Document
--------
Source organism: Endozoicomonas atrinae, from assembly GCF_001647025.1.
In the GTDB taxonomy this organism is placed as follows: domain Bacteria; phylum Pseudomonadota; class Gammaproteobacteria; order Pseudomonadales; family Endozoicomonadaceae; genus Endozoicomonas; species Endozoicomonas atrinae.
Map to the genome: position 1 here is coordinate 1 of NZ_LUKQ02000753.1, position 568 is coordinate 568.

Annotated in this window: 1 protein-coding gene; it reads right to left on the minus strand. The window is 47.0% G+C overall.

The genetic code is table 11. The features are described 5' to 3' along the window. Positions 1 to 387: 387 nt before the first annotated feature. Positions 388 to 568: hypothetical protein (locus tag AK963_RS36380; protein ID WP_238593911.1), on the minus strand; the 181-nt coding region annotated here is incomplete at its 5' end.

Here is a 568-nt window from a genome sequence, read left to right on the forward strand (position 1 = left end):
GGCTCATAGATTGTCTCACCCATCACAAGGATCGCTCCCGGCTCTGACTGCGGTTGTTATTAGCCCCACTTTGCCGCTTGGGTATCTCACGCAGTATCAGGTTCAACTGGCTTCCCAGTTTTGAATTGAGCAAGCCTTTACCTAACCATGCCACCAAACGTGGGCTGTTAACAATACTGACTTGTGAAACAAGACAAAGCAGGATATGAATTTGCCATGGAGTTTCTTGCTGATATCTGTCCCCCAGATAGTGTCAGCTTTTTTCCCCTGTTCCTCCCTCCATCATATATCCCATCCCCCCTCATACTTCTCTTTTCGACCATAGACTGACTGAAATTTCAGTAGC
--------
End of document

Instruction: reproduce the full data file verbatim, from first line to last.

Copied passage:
Source organism: Endozoicomonas atrinae, from assembly GCF_001647025.1.
In the GTDB taxonomy this organism is placed as follows: domain Bacteria; phylum Pseudomonadota; class Gammaproteobacteria; order Pseudomonadales; family Endozoicomonadaceae; genus Endozoicomonas; species Endozoicomonas atrinae.
Map to the genome: position 1 here is coordinate 1 of NZ_LUKQ02000753.1, position 568 is coordinate 568.

Annotated in this window: 1 protein-coding gene; it reads right to left on the minus strand. The window is 47.0% G+C overall.

The genetic code is table 11. The features are described 5' to 3' along the window. Positions 1 to 387: 387 nt before the first annotated feature. Positions 388 to 568: hypothetical protein (locus tag AK963_RS36380; protein ID WP_238593911.1), on the minus strand; the 181-nt coding region annotated here is incomplete at its 5' end.

Here is a 568-nt window from a genome sequence, read left to right on the forward strand (position 1 = left end):
GGCTCATAGATTGTCTCACCCATCACAAGGATCGCTCCCGGCTCTGACTGCGGTTGTTATTAGCCCCACTTTGCCGCTTGGGTATCTCACGCAGTATCAGGTTCAACTGGCTTCCCAGTTTTGAATTGAGCAAGCCTTTACCTAACCATGCCACCAAACGTGGGCTGTTAACAATACTGACTTGTGAAACAAGACAAAGCAGGATATGAATTTGCCATGGAGTTTCTTGCTGATATCTGTCCCCCAGATAGTGTCAGCTTTTTTCCCCTGTTCCTCCCTCCATCATATATCCCATCCCCCCTCATACTTCTCTTTTCGACCATAGACTGACTGAAATTTCAGTAGC